The Art of Making Sourdough Anything

The Art of Making Sourdough Anything

I love that title for this post because you read that and assume I know alot about making sourdough breads, waffles, cinammon rolls, dinner rolls, etc. Well, I don’t. I’m attempting this effort again! (read about my first attempt at making sourdough starter.)

Actually my niece who was present at the now infamous lasagna dinner many moons ago (the dinner was infamous because I made the lasagna noodles from scratch – so delicious), prompted me with my latest project (I am determined to conquer sourdough). You see, I was in the middle of putting some rolls into a basket for the table when she asked, “Are those Granny’s rolls?” Unfortunately and sadly, they were not, I told her. “Granny’s rolls” are these wonderful and tasty and light and warm and fresh (and did I say wonderful?) sourdough rolls that my mother, her Granny, would make every Easter, Thanksgiving and Christmas. Since her departure from this earth in 2001, I have yet to taste a roll with similar qualities.

I had never attempted sourdough anything mostly because the thought of making a sourdough starter and keeping it alive in my refrigerator for weeks on end seemed a daunting task, one which I was unsure I could conquer.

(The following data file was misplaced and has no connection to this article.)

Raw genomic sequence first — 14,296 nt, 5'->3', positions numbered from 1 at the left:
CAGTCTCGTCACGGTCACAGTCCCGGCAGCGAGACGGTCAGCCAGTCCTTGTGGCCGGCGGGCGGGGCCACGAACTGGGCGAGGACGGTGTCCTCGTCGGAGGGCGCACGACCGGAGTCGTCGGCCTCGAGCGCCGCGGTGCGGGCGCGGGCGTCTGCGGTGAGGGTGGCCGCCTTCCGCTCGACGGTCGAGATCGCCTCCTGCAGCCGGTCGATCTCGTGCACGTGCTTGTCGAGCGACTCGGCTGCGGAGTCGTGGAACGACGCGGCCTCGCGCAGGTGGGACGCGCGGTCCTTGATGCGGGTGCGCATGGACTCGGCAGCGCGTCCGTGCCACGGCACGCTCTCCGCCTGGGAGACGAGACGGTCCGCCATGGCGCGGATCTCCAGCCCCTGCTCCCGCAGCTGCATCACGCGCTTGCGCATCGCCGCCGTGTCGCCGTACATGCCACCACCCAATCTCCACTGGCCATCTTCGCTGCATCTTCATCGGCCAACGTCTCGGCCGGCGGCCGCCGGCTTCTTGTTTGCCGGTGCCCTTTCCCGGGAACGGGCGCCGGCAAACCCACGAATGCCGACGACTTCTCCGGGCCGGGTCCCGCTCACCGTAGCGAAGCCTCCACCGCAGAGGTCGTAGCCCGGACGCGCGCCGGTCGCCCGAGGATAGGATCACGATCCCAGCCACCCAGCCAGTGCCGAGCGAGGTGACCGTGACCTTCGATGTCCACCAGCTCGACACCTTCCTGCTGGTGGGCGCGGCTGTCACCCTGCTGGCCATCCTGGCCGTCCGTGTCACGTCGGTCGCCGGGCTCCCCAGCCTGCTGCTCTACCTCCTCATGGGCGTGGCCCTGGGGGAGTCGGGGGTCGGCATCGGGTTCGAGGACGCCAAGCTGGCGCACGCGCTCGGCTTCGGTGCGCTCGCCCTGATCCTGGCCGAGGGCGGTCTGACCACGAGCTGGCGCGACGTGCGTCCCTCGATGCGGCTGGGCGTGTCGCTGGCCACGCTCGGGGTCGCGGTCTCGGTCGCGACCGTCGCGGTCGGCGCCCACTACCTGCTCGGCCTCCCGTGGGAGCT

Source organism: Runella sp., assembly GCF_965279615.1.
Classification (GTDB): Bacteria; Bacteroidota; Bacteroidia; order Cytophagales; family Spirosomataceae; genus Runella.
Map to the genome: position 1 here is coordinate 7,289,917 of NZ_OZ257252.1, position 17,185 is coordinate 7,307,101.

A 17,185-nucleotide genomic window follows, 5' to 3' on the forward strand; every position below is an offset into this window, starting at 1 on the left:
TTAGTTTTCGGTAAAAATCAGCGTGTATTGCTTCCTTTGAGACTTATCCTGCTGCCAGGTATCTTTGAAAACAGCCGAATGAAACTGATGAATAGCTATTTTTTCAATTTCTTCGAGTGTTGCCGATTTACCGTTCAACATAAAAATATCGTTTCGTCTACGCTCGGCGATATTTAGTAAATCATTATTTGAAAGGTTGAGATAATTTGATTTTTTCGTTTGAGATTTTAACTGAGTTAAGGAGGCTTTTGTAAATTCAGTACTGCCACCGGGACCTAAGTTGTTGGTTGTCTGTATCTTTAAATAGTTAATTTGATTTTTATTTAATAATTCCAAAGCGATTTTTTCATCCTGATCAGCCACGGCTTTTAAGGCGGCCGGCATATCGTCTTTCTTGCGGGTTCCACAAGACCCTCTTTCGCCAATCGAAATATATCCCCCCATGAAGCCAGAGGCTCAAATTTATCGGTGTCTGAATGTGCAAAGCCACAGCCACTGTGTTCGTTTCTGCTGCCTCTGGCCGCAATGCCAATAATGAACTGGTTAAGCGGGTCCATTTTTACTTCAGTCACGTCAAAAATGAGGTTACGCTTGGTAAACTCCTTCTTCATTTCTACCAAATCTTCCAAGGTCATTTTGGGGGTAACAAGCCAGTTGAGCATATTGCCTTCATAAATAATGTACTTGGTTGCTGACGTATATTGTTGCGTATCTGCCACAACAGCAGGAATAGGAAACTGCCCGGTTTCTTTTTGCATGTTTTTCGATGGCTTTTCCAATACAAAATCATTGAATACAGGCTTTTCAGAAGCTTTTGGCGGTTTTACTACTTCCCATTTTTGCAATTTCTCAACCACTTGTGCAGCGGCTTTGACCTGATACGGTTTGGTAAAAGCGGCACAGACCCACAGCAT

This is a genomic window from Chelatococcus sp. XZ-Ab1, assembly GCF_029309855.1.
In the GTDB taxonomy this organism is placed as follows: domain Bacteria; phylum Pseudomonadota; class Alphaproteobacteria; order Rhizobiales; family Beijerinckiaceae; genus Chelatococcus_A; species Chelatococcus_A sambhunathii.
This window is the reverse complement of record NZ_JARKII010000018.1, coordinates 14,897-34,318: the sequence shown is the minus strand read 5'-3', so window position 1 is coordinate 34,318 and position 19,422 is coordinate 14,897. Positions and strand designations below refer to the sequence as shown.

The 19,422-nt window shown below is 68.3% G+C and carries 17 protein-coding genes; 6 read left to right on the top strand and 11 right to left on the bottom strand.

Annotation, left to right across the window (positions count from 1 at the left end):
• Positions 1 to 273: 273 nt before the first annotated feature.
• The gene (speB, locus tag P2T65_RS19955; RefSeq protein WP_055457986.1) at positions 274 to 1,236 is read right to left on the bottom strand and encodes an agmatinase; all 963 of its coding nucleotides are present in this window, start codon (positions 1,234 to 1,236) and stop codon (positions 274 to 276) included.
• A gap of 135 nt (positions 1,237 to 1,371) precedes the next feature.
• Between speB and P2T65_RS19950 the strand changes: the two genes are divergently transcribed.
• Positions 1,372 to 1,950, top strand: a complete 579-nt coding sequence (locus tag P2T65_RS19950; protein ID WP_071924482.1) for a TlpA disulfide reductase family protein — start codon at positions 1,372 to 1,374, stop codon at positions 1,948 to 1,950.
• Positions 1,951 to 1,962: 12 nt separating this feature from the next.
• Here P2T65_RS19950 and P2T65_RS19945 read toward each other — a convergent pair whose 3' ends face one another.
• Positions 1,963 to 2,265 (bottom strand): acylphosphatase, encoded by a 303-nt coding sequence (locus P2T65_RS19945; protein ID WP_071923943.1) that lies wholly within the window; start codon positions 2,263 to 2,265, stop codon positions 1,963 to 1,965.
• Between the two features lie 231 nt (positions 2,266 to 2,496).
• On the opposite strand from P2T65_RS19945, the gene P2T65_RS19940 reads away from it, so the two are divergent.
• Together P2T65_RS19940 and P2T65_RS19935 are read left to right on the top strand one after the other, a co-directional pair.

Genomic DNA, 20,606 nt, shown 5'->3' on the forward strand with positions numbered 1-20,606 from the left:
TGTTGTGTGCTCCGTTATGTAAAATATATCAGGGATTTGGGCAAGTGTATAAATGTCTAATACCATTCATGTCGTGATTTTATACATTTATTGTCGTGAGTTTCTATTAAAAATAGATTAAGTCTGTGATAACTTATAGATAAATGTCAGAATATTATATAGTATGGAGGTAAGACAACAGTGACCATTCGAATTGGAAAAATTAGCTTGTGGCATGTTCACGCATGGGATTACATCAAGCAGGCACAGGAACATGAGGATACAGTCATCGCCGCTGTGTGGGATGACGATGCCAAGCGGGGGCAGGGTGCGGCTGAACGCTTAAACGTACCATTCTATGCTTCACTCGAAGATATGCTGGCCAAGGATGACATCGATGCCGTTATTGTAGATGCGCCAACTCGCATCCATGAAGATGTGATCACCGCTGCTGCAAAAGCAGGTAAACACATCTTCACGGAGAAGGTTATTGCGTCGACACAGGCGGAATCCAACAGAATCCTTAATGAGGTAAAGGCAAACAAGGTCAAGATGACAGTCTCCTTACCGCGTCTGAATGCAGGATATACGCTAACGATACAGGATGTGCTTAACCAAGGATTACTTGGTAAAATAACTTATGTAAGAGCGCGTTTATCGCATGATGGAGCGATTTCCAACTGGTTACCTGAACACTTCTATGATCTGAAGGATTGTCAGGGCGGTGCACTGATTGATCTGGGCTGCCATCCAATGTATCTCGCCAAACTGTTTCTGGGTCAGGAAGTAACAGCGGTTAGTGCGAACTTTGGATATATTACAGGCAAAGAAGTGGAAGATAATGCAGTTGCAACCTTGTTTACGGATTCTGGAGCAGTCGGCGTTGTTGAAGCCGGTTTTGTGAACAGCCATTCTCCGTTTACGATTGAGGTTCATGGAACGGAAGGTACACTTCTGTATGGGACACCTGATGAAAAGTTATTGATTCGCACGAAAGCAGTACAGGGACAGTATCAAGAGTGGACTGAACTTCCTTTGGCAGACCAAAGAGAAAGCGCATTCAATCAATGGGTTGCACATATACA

But alas, I have accepted the challenge (again) and have begun the process to make my own starter (as opposed to cheating and buying starter that is “ready”). It is currently growing in a Mason jar on my counter where I feed it every night. The “feeding” as it is known, simply means stirring in equal parts of flour and warm water. You then lightly cover and leave it to grow until it’s next feeding, 24 hours later. We’re on Day 3 which means tomorrow we start feeding twice a day.

At the end of 7 days, it will be ready to use in recipes and it’s then that I can store it in the refrigerator to use for many weeks to come. Some bakers have starter they first began 25 or so odd years ago. Isn’t that something? Supposedly you can’t kill it and as long as you take care of it and feed it from time to time, it will continue to prosper and you will always have some on hand.

I think the first thing I’ll try will be a loaf of sourdough bread! Then I want to try sourdough pancakes and cinammon rolls with the “discard” starter that you keep for just such a purpose. Then, I’ll tackle the rolls. I’m hopeful to have some decent rolls to present at my next dinner party. Keep your fingers crossed! I will probably take some pictures of the process along the way so be watching for those in future posts.

It is obviously such a long process but I hear it is well worth the extra effort. We will see.

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